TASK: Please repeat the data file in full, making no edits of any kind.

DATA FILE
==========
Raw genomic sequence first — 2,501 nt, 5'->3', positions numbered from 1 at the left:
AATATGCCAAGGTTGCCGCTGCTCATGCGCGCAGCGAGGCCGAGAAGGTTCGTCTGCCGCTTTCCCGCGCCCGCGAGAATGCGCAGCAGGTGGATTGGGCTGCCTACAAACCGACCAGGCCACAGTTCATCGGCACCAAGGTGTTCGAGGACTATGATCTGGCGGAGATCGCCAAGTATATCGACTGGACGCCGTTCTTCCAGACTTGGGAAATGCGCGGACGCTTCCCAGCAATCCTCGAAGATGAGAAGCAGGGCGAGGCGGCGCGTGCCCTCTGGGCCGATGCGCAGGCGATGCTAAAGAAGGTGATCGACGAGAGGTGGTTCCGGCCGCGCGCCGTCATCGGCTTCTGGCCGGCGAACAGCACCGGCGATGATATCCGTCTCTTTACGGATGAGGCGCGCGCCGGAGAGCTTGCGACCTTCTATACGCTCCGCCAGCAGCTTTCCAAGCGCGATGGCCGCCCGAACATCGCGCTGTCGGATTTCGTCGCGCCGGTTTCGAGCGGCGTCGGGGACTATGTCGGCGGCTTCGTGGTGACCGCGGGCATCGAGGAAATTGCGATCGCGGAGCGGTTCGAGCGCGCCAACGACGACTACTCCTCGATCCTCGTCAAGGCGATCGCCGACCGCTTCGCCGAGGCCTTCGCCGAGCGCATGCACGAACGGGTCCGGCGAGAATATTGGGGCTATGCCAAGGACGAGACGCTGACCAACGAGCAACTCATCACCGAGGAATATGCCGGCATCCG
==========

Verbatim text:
Raw genomic sequence first — 2,501 nt, 5'->3', positions numbered from 1 at the left:
AATATGCCAAGGTTGCCGCTGCTCATGCGCGCAGCGAGGCCGAGAAGGTTCGTCTGCCGCTTTCCCGCGCCCGCGAGAATGCGCAGCAGGTGGATTGGGCTGCCTACAAACCGACCAGGCCACAGTTCATCGGCACCAAGGTGTTCGAGGACTATGATCTGGCGGAGATCGCCAAGTATATCGACTGGACGCCGTTCTTCCAGACTTGGGAAATGCGCGGACGCTTCCCAGCAATCCTCGAAGATGAGAAGCAGGGCGAGGCGGCGCGTGCCCTCTGGGCCGATGCGCAGGCGATGCTAAAGAAGGTGATCGACGAGAGGTGGTTCCGGCCGCGCGCCGTCATCGGCTTCTGGCCGGCGAACAGCACCGGCGATGATATCCGTCTCTTTACGGATGAGGCGCGCGCCGGAGAGCTTGCGACCTTCTATACGCTCCGCCAGCAGCTTTCCAAGCGCGATGGCCGCCCGAACATCGCGCTGTCGGATTTCGTCGCGCCGGTTTCGAGCGGCGTCGGGGACTATGTCGGCGGCTTCGTGGTGACCGCGGGCATCGAGGAAATTGCGATCGCGGAGCGGTTCGAGCGCGCCAACGACGACTACTCCTCGATCCTCGTCAAGGCGATCGCCGACCGCTTCGCCGAGGCCTTCGCCGAGCGCATGCACGAACGGGTCCGGCGAGAATATTGGGGCTATGCCAAGGACGAGACGCTGACCAACGAGCAACTCATCACCGAGGAATATGCCGGCATCCG